Ave Maria

Ave Maria malware is a Remote Access Trojan that is also called WARZONE RAT. Hackers use it to control the PCs of their victims remotely and steal information from infected PCs. For example, they can remotely activate the camera to take pictures of a victim and send them to a control server.

Type
Stealer
Origin
Unknown
First seen
4 December, 2018
Last seen
26 January, 2023
Also known as
AVE_MARIA
Warzone RAT
Global rank
23
Week rank
14
Month rank
14
IOCs
7179

What is Ave Maria malware?

Ave Maria is a remote access Trojan, infostealer, and keylogger. It is malware that attackers can use to gain remote control of machines that it infects. When researchers first discovered this Trojan, it was thought to be rather simplistic. However, later samples surprise with advanced functions.

The malware is available in the form of a one or three months subscription and can be freely purchased from the attackers, which is typical for this type of virus. Users can also purchase a dynamic DNS server from the same distributor to complete the package.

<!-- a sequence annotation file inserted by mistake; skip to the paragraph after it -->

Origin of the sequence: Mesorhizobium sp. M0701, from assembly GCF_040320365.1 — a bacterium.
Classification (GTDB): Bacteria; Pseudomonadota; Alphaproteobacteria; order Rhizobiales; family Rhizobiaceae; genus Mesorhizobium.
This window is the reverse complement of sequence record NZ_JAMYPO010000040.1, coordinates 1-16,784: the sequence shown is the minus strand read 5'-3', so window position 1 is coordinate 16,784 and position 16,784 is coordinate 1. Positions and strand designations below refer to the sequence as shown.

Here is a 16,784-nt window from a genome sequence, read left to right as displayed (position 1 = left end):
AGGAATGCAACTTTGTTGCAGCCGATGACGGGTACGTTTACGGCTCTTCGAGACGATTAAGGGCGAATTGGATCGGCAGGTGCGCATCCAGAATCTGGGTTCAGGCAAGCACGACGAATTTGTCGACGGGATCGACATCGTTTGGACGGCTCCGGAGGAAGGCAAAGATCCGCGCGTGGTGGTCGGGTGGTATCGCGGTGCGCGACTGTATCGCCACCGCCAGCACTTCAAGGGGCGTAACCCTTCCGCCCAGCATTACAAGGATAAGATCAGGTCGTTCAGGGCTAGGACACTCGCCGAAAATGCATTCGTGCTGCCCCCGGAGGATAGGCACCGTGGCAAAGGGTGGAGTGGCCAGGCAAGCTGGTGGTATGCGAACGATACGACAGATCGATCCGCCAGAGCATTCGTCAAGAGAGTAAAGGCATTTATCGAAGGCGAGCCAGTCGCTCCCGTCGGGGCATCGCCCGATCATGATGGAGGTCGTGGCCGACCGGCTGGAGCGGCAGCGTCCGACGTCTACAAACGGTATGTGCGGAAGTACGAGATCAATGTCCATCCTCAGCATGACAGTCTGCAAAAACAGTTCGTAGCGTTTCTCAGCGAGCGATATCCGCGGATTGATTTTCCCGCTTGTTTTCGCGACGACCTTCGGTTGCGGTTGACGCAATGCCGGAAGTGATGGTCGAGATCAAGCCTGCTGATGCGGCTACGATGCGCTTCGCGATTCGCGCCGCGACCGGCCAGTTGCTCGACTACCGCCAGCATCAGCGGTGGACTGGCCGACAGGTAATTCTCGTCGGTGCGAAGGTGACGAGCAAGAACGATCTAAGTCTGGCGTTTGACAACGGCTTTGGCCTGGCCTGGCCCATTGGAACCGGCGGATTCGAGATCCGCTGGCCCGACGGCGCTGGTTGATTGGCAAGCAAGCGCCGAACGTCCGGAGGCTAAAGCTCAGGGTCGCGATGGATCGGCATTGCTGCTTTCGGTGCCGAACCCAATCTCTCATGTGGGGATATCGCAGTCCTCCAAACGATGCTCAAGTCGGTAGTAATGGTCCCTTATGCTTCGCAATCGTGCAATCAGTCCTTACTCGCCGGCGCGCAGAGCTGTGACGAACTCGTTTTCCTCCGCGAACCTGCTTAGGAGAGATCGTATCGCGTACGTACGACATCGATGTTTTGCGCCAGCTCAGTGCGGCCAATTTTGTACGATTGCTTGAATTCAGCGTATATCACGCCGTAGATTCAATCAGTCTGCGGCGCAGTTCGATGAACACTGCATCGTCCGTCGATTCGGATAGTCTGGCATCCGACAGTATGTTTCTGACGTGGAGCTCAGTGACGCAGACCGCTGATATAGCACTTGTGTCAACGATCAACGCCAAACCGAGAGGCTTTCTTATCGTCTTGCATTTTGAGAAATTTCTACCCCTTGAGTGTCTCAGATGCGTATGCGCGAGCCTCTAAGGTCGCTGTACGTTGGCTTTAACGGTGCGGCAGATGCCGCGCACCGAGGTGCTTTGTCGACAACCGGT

General description of Ave Maria malware

Ave Maria is a modular RAT with an advanced design. When it was first discovered, researchers believed that the malware is fairly simple and won't follow Ryuk ransomware's story. After the later analysis, it was revealed that this virus has advanced functions under its hood, such as privilege escalation and remote camera control.

According to the analysis, Ave Maria Trojan is capable of stealing a wide range of data from infected machines. Even such well-protected information such as credentials stored in Mozilla Firefox is not safe despite the utilized PK11 encryption.

However, some parts of the malware appear to be unfinished. And it looks like the authors are still working on expanding its functionality even further. Considering how effective this RAT already is, this idea is nothing but worrying.

Ave Maria Trojan uses a DLL hijacking exploit that, at this point, doesn’t have a foreseeable fix. It allows the malware to escalate privileges of a Windows process and enable a malicious process to gain administrative control of an infected machine. Unfortunately, the malware is also capable of avoiding detection on many target machines.

Once the malware achieves this initial target, it downloads additional plugins and even other viruses like Lokibot to the machine.

Interactive analysis of Ave Maria malware

A video recorded in the ANY.RUN malware hunting service displays the execution process of Ave Maria. Users can utilize this information to perform a deep analysis of how this malware functions under the hood.

ave maria execution process graph

Figure 1: Shows the graph of processes generated by the ANY.RUN malware hunting service.